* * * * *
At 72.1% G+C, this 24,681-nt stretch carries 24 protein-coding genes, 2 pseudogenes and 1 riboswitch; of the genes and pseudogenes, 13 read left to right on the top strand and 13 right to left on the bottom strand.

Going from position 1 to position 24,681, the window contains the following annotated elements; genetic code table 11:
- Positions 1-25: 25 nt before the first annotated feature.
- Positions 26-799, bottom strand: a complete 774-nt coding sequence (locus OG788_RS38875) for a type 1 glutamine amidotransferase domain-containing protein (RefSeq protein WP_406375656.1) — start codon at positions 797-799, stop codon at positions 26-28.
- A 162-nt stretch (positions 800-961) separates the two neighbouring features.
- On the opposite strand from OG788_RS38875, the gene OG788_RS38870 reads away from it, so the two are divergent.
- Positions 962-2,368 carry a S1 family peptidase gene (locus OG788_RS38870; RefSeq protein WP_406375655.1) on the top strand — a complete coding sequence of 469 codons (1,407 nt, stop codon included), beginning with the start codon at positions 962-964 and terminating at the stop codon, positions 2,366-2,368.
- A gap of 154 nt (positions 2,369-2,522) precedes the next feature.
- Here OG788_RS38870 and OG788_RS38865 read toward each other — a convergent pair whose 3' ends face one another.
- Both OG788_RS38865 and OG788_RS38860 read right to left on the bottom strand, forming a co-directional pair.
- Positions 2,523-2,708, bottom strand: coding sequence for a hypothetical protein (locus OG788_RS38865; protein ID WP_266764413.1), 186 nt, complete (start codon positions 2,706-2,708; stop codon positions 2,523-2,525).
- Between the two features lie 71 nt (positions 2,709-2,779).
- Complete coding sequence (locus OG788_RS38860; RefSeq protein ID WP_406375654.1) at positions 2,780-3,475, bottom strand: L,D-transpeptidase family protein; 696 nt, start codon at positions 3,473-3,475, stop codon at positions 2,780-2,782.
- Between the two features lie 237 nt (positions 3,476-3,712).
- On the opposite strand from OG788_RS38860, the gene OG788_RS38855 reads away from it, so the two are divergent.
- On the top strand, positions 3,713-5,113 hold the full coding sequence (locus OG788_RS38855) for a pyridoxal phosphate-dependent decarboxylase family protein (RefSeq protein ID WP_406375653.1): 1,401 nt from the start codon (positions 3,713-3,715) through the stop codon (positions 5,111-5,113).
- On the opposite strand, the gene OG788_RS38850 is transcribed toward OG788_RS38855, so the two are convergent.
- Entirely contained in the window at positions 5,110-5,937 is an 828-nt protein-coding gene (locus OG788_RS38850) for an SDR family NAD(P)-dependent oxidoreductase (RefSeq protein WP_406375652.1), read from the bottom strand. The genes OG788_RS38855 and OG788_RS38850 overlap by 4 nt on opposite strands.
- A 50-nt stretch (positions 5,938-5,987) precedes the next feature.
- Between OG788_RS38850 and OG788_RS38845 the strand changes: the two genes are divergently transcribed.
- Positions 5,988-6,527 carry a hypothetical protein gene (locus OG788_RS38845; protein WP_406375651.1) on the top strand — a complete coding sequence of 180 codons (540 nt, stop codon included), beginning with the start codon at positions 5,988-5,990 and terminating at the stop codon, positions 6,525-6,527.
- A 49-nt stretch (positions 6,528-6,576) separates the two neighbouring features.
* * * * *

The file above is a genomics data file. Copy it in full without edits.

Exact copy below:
At 72.1% G+C, this 24,681-nt stretch carries 24 protein-coding genes, 2 pseudogenes and 1 riboswitch; of the genes and pseudogenes, 13 read left to right on the top strand and 13 right to left on the bottom strand.

Going from position 1 to position 24,681, the window contains the following annotated elements; genetic code table 11:
- Positions 1-25: 25 nt before the first annotated feature.
- Positions 26-799, bottom strand: a complete 774-nt coding sequence (locus OG788_RS38875) for a type 1 glutamine amidotransferase domain-containing protein (RefSeq protein WP_406375656.1) — start codon at positions 797-799, stop codon at positions 26-28.
- A 162-nt stretch (positions 800-961) separates the two neighbouring features.
- On the opposite strand from OG788_RS38875, the gene OG788_RS38870 reads away from it, so the two are divergent.
- Positions 962-2,368 carry a S1 family peptidase gene (locus OG788_RS38870; RefSeq protein WP_406375655.1) on the top strand — a complete coding sequence of 469 codons (1,407 nt, stop codon included), beginning with the start codon at positions 962-964 and terminating at the stop codon, positions 2,366-2,368.
- A gap of 154 nt (positions 2,369-2,522) precedes the next feature.
- Here OG788_RS38870 and OG788_RS38865 read toward each other — a convergent pair whose 3' ends face one another.
- Both OG788_RS38865 and OG788_RS38860 read right to left on the bottom strand, forming a co-directional pair.
- Positions 2,523-2,708, bottom strand: coding sequence for a hypothetical protein (locus OG788_RS38865; protein ID WP_266764413.1), 186 nt, complete (start codon positions 2,706-2,708; stop codon positions 2,523-2,525).
- Between the two features lie 71 nt (positions 2,709-2,779).
- Complete coding sequence (locus OG788_RS38860; RefSeq protein ID WP_406375654.1) at positions 2,780-3,475, bottom strand: L,D-transpeptidase family protein; 696 nt, start codon at positions 3,473-3,475, stop codon at positions 2,780-2,782.
- Between the two features lie 237 nt (positions 3,476-3,712).
- On the opposite strand from OG788_RS38860, the gene OG788_RS38855 reads away from it, so the two are divergent.
- On the top strand, positions 3,713-5,113 hold the full coding sequence (locus OG788_RS38855) for a pyridoxal phosphate-dependent decarboxylase family protein (RefSeq protein ID WP_406375653.1): 1,401 nt from the start codon (positions 3,713-3,715) through the stop codon (positions 5,111-5,113).
- On the opposite strand, the gene OG788_RS38850 is transcribed toward OG788_RS38855, so the two are convergent.
- Entirely contained in the window at positions 5,110-5,937 is an 828-nt protein-coding gene (locus OG788_RS38850) for an SDR family NAD(P)-dependent oxidoreductase (RefSeq protein WP_406375652.1), read from the bottom strand. The genes OG788_RS38855 and OG788_RS38850 overlap by 4 nt on opposite strands.
- A 50-nt stretch (positions 5,938-5,987) precedes the next feature.
- Between OG788_RS38850 and OG788_RS38845 the strand changes: the two genes are divergently transcribed.
- Positions 5,988-6,527 carry a hypothetical protein gene (locus OG788_RS38845; protein WP_406375651.1) on the top strand — a complete coding sequence of 180 codons (540 nt, stop codon included), beginning with the start codon at positions 5,988-5,990 and terminating at the stop codon, positions 6,525-6,527.
- A 49-nt stretch (positions 6,528-6,576) separates the two neighbouring features.